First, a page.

The Boating Forum - thru-hull installation help
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04-06-2005, 05:40 PM
I am getting ready to install two bronze thru hulls below the water line to rig two separate live wells on a 23 foot center console. The thruhulls will be valved for shut off in case of emergency.
Besides carefully measuring and selecting the correct spot to place these, how does one go about installing them? I assume I need to strip any bottom paint in the area. Once the hole is drilled, should I use 5200/4200 smeared on the inside of the cored hole and to seal the thru hull in place? Is it that simple?
I already have one livewell/washdown pump thru hull in the boat. It doesn't have a strainer on it, and it tends to clog. I'd like to swap that one out. Once I get the nut off on the inside of the hull, can I just persuade it out with a hammer, or do I risk damaging the hull if its bonded in there? Can they be removed?
Thanks for your help.
People want to use way to much sealer in way to many places when installing one of the things. Look it takes very little to make sure they don't leak - any more than that is not only wasted but it makes it just that much more of a mess to clean up if you ever have to or want to remove it.
So, find the stem size of your fitting and buy a hole saw of the appropriate size. That is to say get it the same size as the stem or 1/8" larger, but no bigger than that. For whatever its worth those throw-away hole saws (bi-metal) tend to last longer in Glass than good ones and of course they only cost about a third as much).
So drill your hole. Then take the thru hull and put a bead of 5200 right where the stem hits the inside of the mushroom head. Make that bead no larger than what you'd put on a toothbrush. Do not smear it around the hole, do not put it up on the stem, do not put it anywhere other than right at the 90 degree junction where the pipe hits the flat. That little bead is all you need or want.
Stick the thru hull in while someone else goes inside the boat and tightens down the nut. You stay on the outside holding the thru hull (look inside of it to see the little protrusions you'll use to hold it with whatever is handy). Tell the person on the inside to screw it all the way down and to get it as tight as they can by hand, but no tighter. Then leave it alone for a day or two. Come back with the Channel locks and snug the nut down real well, but do not go absolutly nuts on it.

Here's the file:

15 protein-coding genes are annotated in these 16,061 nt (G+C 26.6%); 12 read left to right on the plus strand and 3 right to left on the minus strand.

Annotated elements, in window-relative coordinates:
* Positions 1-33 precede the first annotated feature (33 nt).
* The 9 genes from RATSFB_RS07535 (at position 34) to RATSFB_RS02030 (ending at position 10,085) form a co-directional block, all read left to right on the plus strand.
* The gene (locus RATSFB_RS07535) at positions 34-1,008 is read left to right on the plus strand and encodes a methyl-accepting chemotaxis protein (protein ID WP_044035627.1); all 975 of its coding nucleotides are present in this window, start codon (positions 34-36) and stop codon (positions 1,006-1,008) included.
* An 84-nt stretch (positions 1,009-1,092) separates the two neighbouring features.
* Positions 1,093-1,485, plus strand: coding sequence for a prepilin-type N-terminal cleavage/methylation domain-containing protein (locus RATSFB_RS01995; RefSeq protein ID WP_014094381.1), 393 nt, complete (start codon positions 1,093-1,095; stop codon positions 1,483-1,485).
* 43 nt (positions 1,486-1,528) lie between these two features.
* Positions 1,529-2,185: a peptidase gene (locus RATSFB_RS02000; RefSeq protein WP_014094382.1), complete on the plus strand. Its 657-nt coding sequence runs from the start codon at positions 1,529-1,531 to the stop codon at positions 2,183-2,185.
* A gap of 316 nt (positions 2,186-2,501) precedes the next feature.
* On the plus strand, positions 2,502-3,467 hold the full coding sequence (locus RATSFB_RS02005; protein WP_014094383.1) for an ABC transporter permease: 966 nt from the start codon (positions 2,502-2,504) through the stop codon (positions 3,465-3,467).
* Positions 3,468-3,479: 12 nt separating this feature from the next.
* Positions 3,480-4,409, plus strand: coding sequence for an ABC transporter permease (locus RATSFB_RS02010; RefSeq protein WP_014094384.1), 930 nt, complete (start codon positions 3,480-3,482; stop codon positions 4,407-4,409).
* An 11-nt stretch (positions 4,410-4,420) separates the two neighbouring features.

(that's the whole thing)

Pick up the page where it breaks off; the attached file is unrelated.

That is all there is to it. The thru hull will not leak, not a drop. When the time comes to remove it just take the nut off. Then make sure you leave the hammer at home. Just put your foot on it and step down. Even ones that have 5200 smeared all over hell and gone will usually break loose if an adult steps on it and maybe hops up and down a little bit.
04-06-2005, 07:45 PM
I would use seacocks
04-06-2005, 08:06 PM
I like Thom's advice but after cutting the hole I would wet the walls of the hole completely with your favorite marine epoxy. That way water in the bilge will not get into the core material around your hole and rot it out.
04-06-2005, 09:03 PM
Is you hull cored? "inside of the cored hole and to seal the" If so you need to remove core and fill with glass to keep the hull from flexing a soaking the core.
04-06-2005, 09:19 PM
my 2 cents on drilling the hole: start from the inside of the bilge, once the centering drill bit comes thru the outer hull, finish drilling from the outside of the hull (same way you cut a hole for a lockset in a door) then follow the above instructions.
Codydog has the correct idea. You will need to remove some core material from about 3/4' around the drilled out hole. I bought a small tile grout removal tool from a tile store and filed the end to a sharp blade to scrape out the core material. You can jury-rig any type tool with a 90 degree bend with a sharp end to do the job.
Fill in removed core area with mixture of epoxy and fiber filler material. This will keep the hole from flexing and compressing when you tighten down the fitting. If the hole flexes or compresses you will have soaking of the core over time.
I have a 6 year old cored hull and all my fitting are done this way...no leaks
04-08-2005, 04:18 AM
To remove the core, chuck an allen wrench into an electric drill and go to town, once about an inch has been removed, mix up some west with balloons and fill void, let kick-off, redrill hole to clean up, lots of 5200 on the thru-hull, done....Mick
Someone please name one one 23' center console boat that has a cored hull.
04-09-2005, 06:25 PM
Carolina Skiffs are cored.....Mick
04-09-2005, 07:43 PM
IMO, all thru-hulls should be installed with backing plates to distribute the stress. I use a piece of 3/4" plywood, drilled out and thoroughly epoxied.
04-09-2005, 07:48 PM
Today I was under my boat, which sits on a trailer, to bleed the hydraulic brakes. While under the boat I got a great look at the bronze thru-hull for my live well/wash down. What I saw gave me pause to consider that the thru-hull was only 2"-3" from one of the trailer rollers. If it weren't for the load-guides I use to center the boat, it would be easy for the thru-hull to ride up on the roller when retrieving, and who knows what that could do; probably break it.So, my message is: when you locate the thru-hull, keep the position of the thru-hull relative to the trailer rollers, or bunkers, in mind to avoid future problems.Good luck,Al
04-11-2005, 07:05 AM
Thanks for the help. I hope to get to work later this week! Spring is here